In parts of the world already facing unreliable food supplies, an uncertain climate adds to the future stress for soils, plants and people. Quirin Schiermeier reports on water strategies for a drier world.
The record-breaking European heatwave of 2003 did not come out of the blue. It was preceded by an unusually dry spring during which soils dried up across the continent. The lack of moisture resulted in strongly reduced soil evaporation and cooling, which in turn intensified the temperature extremes during the summer.
Climate scientists believe that in the second half of this century, extreme summer heat and drought could become the rule rather than the exception as global temperatures rise. In any case, rapid loss of soil moisture early in the year now seems to be a signal for subsequent summer heatwaves in Europe1. A feedback loop appears to be at work: as heat dries up the soil, the dry soil amplifies the heat.
Changes in soil moisture content may have other feedbacks, affecting soil erosion, surface runoff, soil nutrients and even cloud formation. But predictions of soil drying in response to rising temperatures are still very uncertain. For Africa and South America, climate modellers are not even confident about the sign of the simulated changes.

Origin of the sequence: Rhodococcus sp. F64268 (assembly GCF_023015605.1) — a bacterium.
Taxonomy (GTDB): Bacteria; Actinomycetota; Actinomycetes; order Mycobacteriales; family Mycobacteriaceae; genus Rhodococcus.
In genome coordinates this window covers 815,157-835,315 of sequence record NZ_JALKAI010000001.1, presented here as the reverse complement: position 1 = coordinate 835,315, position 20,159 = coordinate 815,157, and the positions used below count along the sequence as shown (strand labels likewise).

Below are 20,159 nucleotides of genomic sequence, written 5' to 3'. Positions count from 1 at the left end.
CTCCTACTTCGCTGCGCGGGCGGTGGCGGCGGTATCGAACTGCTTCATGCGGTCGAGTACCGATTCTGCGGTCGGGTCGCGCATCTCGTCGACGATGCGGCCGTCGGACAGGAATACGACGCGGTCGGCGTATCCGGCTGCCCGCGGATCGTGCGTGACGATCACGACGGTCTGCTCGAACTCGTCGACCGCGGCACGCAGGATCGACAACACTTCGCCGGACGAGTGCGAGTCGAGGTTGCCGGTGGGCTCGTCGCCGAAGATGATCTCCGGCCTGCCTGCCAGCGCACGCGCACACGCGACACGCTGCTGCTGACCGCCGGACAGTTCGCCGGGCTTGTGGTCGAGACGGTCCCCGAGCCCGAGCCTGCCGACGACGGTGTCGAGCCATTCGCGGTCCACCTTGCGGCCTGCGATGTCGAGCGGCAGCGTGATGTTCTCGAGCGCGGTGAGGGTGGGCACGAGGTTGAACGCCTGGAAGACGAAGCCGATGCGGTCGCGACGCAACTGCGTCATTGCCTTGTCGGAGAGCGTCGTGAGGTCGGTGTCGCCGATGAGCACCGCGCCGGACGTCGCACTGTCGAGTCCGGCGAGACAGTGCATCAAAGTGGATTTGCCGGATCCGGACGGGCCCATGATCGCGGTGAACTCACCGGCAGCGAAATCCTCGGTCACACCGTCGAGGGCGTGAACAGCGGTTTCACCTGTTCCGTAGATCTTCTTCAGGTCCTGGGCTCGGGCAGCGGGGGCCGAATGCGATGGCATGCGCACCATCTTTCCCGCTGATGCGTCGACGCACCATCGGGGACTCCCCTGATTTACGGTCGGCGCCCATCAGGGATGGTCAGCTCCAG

“We are told climate variability will increase and that it may get drier in some regions, but we really know too little about the details,” says Malin Falkenmark, a hydrologist and water-management expert at the Stockholm International Water Institute in Sweden. This uncertainty hasn't stopped Falkenmark, along with other hydrologists, from recommending changes to water-management practices in response to climate change, and to declare an end to the wait-and-see approach of the past2.
“We don't know for sure how climate change will unfold, but there's no doubt any more that it is happening and that there needs to be some preparedness,” Falkenmark says. “River flow in some dry regions may decrease by up to 40%, for example. That must alter water-resource planning methods. We cannot just wait until it happens.”
Current models suggest that more rain will fall, but less often, leading to longer periods during which soil moisture is critically depleted. Observations from several regions, including North America, Europe, southern Africa and Australia, confirm a trend towards heavier rainfall events, with longer dry periods in between, particularly during the summer3.
Down to earth
Observable trends for soil moisture are more elusive. As yet, soils seem to be more resilient to global warming than, say, mountain glaciers or polar ice sheets. In the few regions where good records are available — such as the Ukraine, where scientists have measured soil moisture for 45 years — researchers have found no evidence for much of a downward trend, if any.
“Soil moisture is not an easily measured quantity,” says Jerry Meehl, a climate researcher at the US National Center for Atmospheric Research in Boulder, Colorado, and a lead author for the Intergovernmental Panel on Climate Change (IPCC). “The IPCC first predicted increased mid-continental summer drying of soils almost 20 years ago,” he notes. In the absence of observations to support or refute this prediction, the science has not advanced much since then.